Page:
This issue isn't unique to the writers: While the WGA's health care spending increased 51 percent, from $94.3 million to $142.8 million between 2011 to 2015, overall US health care spending increased 19 percent, from $2.7 trillion to $3.2 trillion over the same period. So the cost problem is worse for the WGA, but it's not totally out of step with what the rest of America is seeing.
Why might costs be worse for writers? The union declined to talk with me about this issue. It could be something unique to their population — maybe they happen to be sicker overall, or cover more people with expensive conditions who are driving up costs. Plus, as the union points out, the contributions studios are required to make simply aren't keeping up with medical cost inflation.
But something else might be contributing: It could be a byproduct of their generous benefits. If you have really good health coverage, you're more likely to use it, and you might be less sensitive to how much it ultimately costs, as long as you're not paying too much out of your own pocket.
There is an ongoing debate in American health care about this: Does asking people to pay more for their own health care turn them into better customers, who spend smarter and thereby help bring down costs? At the same time, the American people have made pretty clear that the costs they already have to pay for their health care are weighing them down. They want plans with cheaper premiums and lower out-of-pocket costs.
Some economists, and many Republican politicians, argue that people should have plans with higher deductibles (and tax-preferred bank accounts to pay them) — so that they have more "skin in the game" with their health care. The thinking is that if you have to pay more of your own money for your health care, you'll be a smarter consumer. Obamacare got at this idea by introducing a "Cadillac tax" levied on the most generous tax plan. It was expectedthat many plans, like the WGA's, would then tighten their benefits and that would drive down costs by forcing people to be more discerning in their health care choices.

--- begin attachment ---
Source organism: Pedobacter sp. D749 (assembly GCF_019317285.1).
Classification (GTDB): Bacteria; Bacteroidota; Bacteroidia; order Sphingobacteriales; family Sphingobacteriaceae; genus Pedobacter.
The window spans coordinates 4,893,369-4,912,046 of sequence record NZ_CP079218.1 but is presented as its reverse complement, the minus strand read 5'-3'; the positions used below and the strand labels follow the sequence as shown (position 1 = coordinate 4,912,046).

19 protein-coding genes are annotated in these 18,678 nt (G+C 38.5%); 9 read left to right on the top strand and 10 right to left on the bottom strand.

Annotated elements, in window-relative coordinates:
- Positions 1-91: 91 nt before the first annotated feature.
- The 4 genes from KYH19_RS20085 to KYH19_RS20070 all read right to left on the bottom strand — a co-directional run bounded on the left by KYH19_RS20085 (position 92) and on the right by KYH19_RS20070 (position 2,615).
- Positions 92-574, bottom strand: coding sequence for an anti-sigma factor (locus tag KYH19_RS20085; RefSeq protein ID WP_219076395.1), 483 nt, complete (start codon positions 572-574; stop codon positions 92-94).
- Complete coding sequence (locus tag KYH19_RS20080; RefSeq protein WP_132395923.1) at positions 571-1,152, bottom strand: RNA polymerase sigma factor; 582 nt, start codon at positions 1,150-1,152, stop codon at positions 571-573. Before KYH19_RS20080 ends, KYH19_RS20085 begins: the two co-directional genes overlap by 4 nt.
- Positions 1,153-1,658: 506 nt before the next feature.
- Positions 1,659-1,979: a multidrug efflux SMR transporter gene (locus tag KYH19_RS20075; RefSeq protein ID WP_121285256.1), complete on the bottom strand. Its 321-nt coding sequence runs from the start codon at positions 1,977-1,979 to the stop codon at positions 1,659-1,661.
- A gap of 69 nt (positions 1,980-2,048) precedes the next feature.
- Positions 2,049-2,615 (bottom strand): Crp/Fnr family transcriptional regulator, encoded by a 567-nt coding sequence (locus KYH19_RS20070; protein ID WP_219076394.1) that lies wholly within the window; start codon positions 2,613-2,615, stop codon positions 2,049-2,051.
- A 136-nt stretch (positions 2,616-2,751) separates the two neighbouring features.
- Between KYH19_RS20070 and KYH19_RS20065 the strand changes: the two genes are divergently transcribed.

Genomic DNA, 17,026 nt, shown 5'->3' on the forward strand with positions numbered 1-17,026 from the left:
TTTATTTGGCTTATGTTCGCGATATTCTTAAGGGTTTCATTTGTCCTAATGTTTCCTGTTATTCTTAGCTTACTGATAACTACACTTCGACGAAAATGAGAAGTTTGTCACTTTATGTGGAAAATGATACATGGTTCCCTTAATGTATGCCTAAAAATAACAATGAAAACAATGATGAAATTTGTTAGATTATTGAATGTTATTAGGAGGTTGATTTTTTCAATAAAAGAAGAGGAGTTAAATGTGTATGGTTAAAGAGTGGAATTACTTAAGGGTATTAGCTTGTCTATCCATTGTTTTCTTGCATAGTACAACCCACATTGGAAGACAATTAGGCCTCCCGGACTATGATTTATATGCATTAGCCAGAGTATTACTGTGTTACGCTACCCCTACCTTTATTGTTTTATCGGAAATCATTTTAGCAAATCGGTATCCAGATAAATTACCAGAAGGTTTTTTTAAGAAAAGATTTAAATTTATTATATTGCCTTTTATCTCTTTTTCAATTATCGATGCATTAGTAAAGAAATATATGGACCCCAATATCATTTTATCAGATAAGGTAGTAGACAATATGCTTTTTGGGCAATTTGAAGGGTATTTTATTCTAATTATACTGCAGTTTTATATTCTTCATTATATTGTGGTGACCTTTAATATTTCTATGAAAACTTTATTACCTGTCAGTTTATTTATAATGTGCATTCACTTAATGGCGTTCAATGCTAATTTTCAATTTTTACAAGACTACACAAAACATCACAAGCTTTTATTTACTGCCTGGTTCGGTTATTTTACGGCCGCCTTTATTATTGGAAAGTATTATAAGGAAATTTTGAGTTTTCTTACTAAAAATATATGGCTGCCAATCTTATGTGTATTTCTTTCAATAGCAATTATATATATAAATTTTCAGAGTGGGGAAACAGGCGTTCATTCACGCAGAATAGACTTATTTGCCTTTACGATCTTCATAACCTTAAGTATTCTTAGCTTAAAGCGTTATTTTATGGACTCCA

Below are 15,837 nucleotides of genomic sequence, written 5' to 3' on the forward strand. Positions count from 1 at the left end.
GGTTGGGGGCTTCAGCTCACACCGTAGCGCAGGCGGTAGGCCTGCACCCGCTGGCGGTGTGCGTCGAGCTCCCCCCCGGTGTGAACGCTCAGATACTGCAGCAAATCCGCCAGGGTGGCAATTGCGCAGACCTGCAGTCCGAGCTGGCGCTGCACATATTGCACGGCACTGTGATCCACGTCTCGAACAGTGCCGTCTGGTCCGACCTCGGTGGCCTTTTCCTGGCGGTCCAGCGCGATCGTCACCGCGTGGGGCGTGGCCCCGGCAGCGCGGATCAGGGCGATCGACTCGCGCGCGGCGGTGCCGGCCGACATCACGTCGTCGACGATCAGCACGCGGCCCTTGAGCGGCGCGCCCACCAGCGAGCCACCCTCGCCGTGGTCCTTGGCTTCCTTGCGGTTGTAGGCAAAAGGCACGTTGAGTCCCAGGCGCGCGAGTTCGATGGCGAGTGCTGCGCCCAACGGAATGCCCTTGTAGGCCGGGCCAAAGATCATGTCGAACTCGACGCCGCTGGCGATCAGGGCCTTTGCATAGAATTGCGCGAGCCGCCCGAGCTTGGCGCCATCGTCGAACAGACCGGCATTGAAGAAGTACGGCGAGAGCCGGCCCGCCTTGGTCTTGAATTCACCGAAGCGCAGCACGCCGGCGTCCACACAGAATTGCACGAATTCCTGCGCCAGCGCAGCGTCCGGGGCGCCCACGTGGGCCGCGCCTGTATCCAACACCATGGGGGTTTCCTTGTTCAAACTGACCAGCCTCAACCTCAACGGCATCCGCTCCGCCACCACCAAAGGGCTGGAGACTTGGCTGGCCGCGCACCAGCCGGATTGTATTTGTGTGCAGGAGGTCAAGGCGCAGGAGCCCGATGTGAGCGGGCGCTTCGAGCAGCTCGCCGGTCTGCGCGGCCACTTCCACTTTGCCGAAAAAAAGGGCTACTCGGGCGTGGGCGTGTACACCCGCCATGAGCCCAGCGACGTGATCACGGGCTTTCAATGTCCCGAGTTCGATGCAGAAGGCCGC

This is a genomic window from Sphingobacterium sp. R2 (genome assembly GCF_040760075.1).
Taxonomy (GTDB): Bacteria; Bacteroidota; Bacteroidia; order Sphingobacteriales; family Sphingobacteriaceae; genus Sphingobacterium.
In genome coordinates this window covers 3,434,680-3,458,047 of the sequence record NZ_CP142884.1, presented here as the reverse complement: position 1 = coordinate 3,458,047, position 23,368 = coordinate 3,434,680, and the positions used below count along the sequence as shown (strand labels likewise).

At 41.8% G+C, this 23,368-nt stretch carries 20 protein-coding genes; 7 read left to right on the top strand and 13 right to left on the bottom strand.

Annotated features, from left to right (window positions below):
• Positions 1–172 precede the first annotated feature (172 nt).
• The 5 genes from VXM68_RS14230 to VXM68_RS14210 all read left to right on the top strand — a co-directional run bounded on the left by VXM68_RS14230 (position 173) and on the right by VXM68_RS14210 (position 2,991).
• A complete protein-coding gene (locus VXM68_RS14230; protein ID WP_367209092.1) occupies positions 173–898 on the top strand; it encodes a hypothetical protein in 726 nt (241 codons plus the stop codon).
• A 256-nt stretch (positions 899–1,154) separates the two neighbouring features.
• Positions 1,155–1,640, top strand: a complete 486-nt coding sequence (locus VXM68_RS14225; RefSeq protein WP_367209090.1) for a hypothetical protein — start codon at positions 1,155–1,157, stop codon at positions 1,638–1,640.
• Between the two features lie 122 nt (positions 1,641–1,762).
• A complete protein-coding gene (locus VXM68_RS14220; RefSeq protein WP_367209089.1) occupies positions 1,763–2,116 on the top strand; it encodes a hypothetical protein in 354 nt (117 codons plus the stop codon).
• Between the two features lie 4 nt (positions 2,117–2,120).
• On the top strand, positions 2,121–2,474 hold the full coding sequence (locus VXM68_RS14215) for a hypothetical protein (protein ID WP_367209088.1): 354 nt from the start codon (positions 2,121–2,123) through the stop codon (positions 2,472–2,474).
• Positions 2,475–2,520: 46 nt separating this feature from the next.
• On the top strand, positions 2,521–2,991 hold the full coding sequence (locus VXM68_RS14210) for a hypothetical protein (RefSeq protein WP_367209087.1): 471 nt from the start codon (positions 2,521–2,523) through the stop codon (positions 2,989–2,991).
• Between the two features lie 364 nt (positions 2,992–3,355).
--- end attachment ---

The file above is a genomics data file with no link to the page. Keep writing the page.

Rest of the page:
The union, as might many Democrats, would counter that this doesn't actually work in health care. There's a big difference between comparing the price of different refrigerators and the price of different surgeries. (My colleague Sarah Kliff detailed her own experience trying to shop for an MRI and how difficult this can be.)
That's the same argument the Writers Guild makes against the Cadillac tax itself:
The supposed motivation of the tax is to force patients to think as consumers, which is both misguided and ill-founded. It is misguided because price comparison shopping is neither practical nor desirable for a sick and worried patient. It is ill-founded because the price information is not available to a patient seeking care. Cost management can be done by plans, but it won't be achieved by forcing them to cut benefits to avoid a bankrupting tax.
There's also pretty good research indicating that high-deductible health insurance doesn't actually encourage people to shop around. If anything, they just decide to skip out on care.
The writers' union also says it is already taking steps to reduce health care costs. Its plan encourages writers to utilize a special network of doctors and specialists with which it contracts, a common practice for plans to lower costs. It has rejiggered its prescription drug benefits to prioritize lower-cost medications first and moving to more expensive drugs only if the cheaper alternatives don't work.
It's put what it calls "reasonable" caps on how much it will pay for mental health treatments — which, as you can see in the chart above, is a fast-growing part of its medical bills. A federal law, passed in 2008, required health plans to cover behavioral health services as robustly as they cover ordinary medical care.
Yet, even after taking those steps, the cost problem clearly hasn't been solved.
The same thing happens on a national level. We don't yet have a systematic solution to lowering costs for the whole country. We're trying a lot of things — shifting away from paying for each individual service to paying a group of doctors for treating one patient or paying based on the quality of care provided. Encouraging people to try lower-cost treatments first. Trying to keep people healthy rather than treating them only once they get sick.
These are a lot of the same things the WGA is trying. But there isn't a silver bullet — even with this year's Saturday Night Live finale at risk.